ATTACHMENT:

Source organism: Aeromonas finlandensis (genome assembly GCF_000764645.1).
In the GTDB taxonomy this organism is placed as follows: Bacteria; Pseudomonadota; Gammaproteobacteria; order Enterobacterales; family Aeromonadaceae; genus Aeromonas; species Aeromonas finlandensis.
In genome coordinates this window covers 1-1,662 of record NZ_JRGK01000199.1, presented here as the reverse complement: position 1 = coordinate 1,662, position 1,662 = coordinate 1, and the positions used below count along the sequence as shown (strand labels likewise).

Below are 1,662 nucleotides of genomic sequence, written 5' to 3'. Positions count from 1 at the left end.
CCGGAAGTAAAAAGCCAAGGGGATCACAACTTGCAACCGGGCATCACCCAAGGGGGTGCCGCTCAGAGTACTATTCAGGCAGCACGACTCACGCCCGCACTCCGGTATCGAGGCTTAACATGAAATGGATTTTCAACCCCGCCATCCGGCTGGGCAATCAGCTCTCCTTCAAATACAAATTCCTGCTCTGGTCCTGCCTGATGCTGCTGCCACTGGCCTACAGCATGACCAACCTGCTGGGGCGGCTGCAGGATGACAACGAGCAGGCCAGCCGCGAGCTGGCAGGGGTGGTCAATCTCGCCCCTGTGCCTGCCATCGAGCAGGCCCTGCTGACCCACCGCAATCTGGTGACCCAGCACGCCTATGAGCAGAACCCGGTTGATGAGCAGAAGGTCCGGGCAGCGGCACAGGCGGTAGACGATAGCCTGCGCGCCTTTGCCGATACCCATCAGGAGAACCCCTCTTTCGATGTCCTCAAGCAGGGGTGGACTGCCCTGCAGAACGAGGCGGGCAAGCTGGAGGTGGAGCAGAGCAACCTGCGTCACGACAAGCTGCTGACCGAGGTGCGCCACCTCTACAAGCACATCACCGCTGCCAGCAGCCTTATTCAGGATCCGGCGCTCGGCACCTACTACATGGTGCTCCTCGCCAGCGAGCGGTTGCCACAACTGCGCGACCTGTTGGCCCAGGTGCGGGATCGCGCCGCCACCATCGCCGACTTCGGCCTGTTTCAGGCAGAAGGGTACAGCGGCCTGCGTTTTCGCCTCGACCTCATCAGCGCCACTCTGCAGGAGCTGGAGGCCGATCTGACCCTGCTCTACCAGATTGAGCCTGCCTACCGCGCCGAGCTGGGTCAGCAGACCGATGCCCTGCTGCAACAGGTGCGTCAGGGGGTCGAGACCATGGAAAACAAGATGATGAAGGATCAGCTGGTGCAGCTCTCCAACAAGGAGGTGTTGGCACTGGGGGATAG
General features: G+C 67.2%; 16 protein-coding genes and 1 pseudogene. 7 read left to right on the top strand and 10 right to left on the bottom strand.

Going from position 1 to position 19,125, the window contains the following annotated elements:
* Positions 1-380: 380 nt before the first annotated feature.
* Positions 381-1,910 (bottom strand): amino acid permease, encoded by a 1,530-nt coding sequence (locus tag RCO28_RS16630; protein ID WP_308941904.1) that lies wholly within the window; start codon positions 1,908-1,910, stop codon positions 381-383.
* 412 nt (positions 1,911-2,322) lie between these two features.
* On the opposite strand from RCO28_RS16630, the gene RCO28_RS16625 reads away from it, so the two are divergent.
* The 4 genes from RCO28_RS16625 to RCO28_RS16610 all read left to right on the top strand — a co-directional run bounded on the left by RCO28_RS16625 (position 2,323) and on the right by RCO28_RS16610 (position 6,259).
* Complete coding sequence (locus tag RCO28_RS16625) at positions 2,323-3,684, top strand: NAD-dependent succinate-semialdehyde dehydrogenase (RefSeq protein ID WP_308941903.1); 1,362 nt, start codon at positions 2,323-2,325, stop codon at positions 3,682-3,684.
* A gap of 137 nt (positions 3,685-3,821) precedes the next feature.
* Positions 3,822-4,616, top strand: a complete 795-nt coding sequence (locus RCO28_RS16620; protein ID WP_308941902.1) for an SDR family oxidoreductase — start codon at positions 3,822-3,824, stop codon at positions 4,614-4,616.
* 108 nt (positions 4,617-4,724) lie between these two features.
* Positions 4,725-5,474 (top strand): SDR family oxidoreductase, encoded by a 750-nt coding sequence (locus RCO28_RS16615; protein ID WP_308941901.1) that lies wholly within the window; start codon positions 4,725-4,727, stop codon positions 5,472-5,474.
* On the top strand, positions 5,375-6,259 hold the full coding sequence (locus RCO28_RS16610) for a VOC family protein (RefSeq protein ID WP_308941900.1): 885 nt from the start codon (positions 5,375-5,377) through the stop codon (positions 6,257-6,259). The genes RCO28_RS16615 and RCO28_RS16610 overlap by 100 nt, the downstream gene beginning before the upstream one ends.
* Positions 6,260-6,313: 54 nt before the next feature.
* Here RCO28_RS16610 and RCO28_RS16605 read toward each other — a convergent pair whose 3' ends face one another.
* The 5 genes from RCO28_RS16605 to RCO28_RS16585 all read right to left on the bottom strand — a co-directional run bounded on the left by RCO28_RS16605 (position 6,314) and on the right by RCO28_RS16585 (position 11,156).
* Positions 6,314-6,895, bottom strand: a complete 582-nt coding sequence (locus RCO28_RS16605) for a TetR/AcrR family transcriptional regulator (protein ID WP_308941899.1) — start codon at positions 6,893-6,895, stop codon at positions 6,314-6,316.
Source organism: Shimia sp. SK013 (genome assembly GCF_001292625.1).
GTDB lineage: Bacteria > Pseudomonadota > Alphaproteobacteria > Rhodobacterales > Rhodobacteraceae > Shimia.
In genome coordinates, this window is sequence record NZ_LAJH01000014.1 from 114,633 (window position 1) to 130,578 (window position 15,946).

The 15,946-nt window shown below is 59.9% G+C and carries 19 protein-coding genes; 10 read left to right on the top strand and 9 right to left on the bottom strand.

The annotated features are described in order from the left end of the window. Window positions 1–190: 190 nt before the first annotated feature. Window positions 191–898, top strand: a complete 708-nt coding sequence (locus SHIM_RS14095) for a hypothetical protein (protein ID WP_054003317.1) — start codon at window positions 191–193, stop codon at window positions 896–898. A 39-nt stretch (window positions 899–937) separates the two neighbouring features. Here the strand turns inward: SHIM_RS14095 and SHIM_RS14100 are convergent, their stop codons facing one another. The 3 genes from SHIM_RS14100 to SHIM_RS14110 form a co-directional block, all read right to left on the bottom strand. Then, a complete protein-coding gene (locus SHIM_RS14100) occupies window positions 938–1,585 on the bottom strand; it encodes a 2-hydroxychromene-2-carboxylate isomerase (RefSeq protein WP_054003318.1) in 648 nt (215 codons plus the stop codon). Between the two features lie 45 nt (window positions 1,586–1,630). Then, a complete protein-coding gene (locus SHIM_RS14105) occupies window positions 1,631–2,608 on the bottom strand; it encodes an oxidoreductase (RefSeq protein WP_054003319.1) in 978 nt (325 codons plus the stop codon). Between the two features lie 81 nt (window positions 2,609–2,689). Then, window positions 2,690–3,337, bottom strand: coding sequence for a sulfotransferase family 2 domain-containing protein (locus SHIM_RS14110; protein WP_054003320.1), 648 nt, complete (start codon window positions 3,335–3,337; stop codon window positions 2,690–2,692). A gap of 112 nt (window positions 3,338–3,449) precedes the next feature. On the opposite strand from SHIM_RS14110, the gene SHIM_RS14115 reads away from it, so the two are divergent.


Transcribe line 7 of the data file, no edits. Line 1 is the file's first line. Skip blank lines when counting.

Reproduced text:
Going from position 1 to position 19,125, the window contains the following annotated elements: